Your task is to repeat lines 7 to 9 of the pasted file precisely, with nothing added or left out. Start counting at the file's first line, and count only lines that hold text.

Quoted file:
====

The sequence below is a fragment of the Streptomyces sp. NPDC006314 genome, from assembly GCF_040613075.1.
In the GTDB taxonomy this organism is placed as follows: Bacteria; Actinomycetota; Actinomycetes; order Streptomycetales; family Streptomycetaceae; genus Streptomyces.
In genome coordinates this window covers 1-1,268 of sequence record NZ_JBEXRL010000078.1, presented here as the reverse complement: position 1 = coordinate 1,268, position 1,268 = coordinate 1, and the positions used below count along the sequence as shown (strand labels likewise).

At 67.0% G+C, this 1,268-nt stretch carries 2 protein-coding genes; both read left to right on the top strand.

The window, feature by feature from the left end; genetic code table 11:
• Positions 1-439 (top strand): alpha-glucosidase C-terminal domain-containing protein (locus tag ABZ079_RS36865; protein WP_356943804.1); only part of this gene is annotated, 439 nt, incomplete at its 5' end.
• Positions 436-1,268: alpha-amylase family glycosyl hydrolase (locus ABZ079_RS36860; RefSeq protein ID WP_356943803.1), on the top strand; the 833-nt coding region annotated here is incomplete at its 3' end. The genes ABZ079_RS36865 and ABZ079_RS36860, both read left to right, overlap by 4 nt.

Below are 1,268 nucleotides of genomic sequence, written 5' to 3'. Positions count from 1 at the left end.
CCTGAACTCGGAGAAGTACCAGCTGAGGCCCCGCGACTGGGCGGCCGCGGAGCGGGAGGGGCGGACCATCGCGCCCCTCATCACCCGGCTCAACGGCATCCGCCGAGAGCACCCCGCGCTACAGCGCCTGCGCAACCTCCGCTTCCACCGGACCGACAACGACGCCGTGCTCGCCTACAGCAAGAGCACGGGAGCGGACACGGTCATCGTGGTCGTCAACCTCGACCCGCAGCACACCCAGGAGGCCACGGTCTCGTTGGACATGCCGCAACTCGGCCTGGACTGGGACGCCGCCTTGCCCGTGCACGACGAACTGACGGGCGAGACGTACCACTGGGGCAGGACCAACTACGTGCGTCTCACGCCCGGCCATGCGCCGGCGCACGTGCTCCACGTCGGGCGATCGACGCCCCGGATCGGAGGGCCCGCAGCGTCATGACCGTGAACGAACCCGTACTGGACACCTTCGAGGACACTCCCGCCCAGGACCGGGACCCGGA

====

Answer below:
• Positions 436-1,268: alpha-amylase family glycosyl hydrolase (locus ABZ079_RS36860; RefSeq protein ID WP_356943803.1), on the top strand; the 833-nt coding region annotated here is incomplete at its 3' end. The genes ABZ079_RS36865 and ABZ079_RS36860, both read left to right, overlap by 4 nt.

Below are 1,268 nucleotides of genomic sequence, written 5' to 3'. Positions count from 1 at the left end.
CCTGAACTCGGAGAAGTACCAGCTGAGGCCCCGCGACTGGGCGGCCGCGGAGCGGGAGGGGCGGACCATCGCGCCCCTCATCACCCGGCTCAACGGCATCCGCCGAGAGCACCCCGCGCTACAGCGCCTGCGCAACCTCCGCTTCCACCGGACCGACAACGACGCCGTGCTCGCCTACAGCAAGAGCACGGGAGCGGACACGGTCATCGTGGTCGTCAACCTCGACCCGCAGCACACCCAGGAGGCCACGGTCTCGTTGGACATGCCGCAACTCGGCCTGGACTGGGACGCCGCCTTGCCCGTGCACGACGAACTGACGGGCGAGACGTACCACTGGGGCAGGACCAACTACGTGCGTCTCACGCCCGGCCATGCGCCGGCGCACGTGCTCCACGTCGGGCGATCGACGCCCCGGATCGGAGGGCCCGCAGCGTCATGACCGTGAACGAACCCGTACTGGACACCTTCGAGGACACTCCCGCCCAGGACCGGGACCCGGA